How Guenther and Maserati MSG Racing won the first Tokyo E-Prix

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How Guenther and Maserati MSG Racing won the first Tokyo E-Prix

Ahead of a back-to-back of home races for Maserati MSG Racing, first in the Trident's native Italy then MSG Racing's Monaco a fortnight later, we look at how Maximilian Guenther steered to the team's first win of Season 10 on our maiden trip to Tokyo, Japan.

Maserati win in Tokyo 3

Maximilian Guenther chased down polesitter Oliver Rowland, racing in front of a passionate support on home soil for Nissan, to seal Maserati MSG Racing's first win of Season 10 on Formula E's first trip to Japan and the maiden Tokyo E-Prix.

READ MORE: Catch up with all the latest content from Maserati MSG Racing

As a new circuit on the calendar, every team and driver was placed on an equal footing in Tokyo, and tasting victory in such a scenario not only comes down to pace and meticulous preparation but a desire for success.

How did Maserati MSG Racing win Formula E’s first race in Japan?

The team examined its data closely to create a blow-by-blow, with input from Chief Engineer Cyril Blas, detailing just how Guenther and the team pieced together a perfect race and made the top step of the podium in dramatic fashion.

Free Practice 1: Max turns his first timed laps of the Tokyo Street Circuit in Japan. With standing water on the approach to Turn 1, track conditions are challenging and far from representative. While several drivers make mistakes, leading to two Red Flags, Max keeps calm to set the third-fastest time – a 1m21.140s.

READ MORE: All the key moments from Tokyo

Free Practice 2: The team’s preparations continue in FP2, and while the track continues to catch out drivers, Max delivers a clean session to collect crucial data insights en route to the third-fastest time of the session, only 0.088 seconds adrift of pacesetter Mitch Evans (Jaguar TCS Racing).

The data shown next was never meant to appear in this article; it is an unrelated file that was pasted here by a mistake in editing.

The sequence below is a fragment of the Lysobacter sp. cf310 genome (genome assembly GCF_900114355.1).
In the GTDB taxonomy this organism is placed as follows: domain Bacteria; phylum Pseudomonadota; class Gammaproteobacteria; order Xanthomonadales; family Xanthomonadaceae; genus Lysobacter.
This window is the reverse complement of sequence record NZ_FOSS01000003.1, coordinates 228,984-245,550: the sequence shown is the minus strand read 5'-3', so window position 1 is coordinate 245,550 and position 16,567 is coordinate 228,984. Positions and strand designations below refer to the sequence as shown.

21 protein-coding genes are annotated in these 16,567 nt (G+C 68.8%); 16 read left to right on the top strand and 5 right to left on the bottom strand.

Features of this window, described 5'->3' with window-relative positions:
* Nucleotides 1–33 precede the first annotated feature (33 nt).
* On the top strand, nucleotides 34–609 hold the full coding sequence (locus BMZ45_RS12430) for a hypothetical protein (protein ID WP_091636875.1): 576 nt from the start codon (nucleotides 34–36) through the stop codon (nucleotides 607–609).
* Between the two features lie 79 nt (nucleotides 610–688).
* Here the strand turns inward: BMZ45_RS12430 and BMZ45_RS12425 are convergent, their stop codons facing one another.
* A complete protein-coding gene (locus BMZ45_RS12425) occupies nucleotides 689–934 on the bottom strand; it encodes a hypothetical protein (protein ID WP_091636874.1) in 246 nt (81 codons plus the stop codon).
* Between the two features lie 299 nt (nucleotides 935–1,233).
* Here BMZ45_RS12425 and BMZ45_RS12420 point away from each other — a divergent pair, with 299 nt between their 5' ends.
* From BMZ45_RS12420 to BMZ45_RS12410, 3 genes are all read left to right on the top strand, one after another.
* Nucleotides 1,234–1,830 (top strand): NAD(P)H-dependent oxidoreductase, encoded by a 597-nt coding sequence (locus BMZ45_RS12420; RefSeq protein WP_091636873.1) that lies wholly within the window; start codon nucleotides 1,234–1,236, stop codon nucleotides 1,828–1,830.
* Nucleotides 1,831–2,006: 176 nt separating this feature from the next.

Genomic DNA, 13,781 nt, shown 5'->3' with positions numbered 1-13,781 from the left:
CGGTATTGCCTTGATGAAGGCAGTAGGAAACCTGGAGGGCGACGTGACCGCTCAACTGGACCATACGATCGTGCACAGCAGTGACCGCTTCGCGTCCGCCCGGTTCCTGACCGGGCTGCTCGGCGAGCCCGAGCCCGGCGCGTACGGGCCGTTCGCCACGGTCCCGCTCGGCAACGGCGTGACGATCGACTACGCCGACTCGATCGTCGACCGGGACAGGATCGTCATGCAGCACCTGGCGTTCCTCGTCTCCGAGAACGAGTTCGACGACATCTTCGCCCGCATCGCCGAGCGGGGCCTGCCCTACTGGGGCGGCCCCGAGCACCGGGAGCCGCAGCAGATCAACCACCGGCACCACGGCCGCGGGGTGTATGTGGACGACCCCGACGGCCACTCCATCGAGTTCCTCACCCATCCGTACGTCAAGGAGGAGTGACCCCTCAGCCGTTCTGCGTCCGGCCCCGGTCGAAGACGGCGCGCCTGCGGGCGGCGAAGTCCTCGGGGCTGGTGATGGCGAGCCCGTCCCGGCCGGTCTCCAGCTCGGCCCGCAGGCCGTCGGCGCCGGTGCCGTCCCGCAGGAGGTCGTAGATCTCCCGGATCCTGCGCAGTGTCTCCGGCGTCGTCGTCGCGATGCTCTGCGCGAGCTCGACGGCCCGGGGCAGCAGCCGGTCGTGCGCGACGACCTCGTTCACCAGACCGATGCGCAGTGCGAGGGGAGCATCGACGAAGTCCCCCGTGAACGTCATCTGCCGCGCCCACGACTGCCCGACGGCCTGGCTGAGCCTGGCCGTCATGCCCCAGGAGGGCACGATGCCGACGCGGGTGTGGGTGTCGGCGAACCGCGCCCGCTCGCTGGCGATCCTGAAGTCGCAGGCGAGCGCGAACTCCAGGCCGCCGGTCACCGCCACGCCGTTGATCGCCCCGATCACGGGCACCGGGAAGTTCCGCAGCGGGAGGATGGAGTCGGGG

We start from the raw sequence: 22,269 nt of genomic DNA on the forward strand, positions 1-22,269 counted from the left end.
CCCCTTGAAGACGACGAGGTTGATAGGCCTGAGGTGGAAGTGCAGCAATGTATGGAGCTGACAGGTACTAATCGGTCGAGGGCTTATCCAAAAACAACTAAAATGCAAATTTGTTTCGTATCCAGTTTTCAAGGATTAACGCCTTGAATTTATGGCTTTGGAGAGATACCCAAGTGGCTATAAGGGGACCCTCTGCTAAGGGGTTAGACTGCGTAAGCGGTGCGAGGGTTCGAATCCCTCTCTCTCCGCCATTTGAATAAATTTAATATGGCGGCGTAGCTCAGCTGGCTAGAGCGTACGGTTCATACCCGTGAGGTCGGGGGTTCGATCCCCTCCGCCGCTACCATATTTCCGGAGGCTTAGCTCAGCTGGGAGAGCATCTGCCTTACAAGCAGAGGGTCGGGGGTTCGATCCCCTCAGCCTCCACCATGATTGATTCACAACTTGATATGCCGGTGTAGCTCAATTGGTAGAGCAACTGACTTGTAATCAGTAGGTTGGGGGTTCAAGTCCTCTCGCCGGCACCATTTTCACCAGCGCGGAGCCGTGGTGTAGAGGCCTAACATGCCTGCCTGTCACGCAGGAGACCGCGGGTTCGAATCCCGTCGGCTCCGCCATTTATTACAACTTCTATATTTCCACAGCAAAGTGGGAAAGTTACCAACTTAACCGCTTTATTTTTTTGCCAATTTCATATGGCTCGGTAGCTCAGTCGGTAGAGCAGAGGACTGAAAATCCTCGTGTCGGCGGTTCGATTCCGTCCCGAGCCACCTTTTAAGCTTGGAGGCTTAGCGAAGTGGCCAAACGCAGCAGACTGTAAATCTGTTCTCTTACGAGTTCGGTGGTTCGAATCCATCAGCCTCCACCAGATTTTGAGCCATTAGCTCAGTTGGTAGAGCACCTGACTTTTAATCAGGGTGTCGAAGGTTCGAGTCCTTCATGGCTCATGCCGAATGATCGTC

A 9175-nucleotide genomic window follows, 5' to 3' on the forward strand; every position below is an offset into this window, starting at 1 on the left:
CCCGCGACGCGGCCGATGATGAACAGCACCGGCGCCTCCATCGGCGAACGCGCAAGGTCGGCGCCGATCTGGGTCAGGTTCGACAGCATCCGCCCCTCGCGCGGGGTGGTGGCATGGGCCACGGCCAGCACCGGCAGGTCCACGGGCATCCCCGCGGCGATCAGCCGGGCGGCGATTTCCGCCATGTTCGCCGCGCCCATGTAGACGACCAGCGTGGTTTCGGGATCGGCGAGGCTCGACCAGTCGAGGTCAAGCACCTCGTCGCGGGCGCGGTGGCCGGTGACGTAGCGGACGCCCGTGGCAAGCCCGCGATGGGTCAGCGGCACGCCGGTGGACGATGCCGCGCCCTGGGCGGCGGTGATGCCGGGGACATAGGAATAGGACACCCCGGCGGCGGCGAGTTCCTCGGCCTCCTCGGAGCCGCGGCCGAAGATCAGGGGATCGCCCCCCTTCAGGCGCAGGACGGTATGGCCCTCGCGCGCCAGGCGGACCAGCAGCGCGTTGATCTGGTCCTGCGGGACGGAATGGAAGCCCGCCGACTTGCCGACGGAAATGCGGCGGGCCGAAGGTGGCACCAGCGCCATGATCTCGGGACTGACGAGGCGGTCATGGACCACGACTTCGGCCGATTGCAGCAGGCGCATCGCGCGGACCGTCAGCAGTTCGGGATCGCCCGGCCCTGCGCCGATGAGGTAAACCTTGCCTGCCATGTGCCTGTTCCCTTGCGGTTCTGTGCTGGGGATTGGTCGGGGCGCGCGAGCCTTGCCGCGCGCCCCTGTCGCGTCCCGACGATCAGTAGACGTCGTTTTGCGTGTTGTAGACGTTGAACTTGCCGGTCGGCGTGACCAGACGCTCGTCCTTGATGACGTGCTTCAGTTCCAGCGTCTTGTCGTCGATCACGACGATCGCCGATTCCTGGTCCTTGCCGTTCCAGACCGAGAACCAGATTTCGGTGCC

“Having versatility in Formula E is super important, and through small refinements, we were able to evolve. After placing third in FP1 and FP2, we knew we had the pace to finish on the podium,” says Cyril Blais, Chief Engineer, Maserati MSG Racing.

PREVIEW: The Misano E-Prix Rounds 6 & 7

Qualifying Group B: Max converts his pace from practice into results at the start of qualifying. He completes a total of seven laps in Group B, but his fifth run, a 1m19.391, is the fastest of Group B to put Max into the Duels.

Quarters: Max faces Porsche's Pascal Wehrlein in the Quarter-Finals and outpaces the Porsche driver by 0.308 seconds to advance to the penultimate stage of qualifying.


Semis: Max goes up against Sergio Sette Camara in the Semi-Finals. A mistake costs the ERT driver dearly, but with a 1:19.046 lap, Max progresses to the final with a 2.198 second advantage.

Final: Oliver Rowland is Max’s opponent in the Final. The Nissan driver edges ahead of Max in Sector One by 0.218 seconds, yet Max fights back, outpacing him by 0.07 seconds in Sector Two and then by 0.127 seconds in Sector 3. Unfortunately, Max misses out on Julius Baer Pole Position by only 0.021 seconds to start from second on the grid in the race.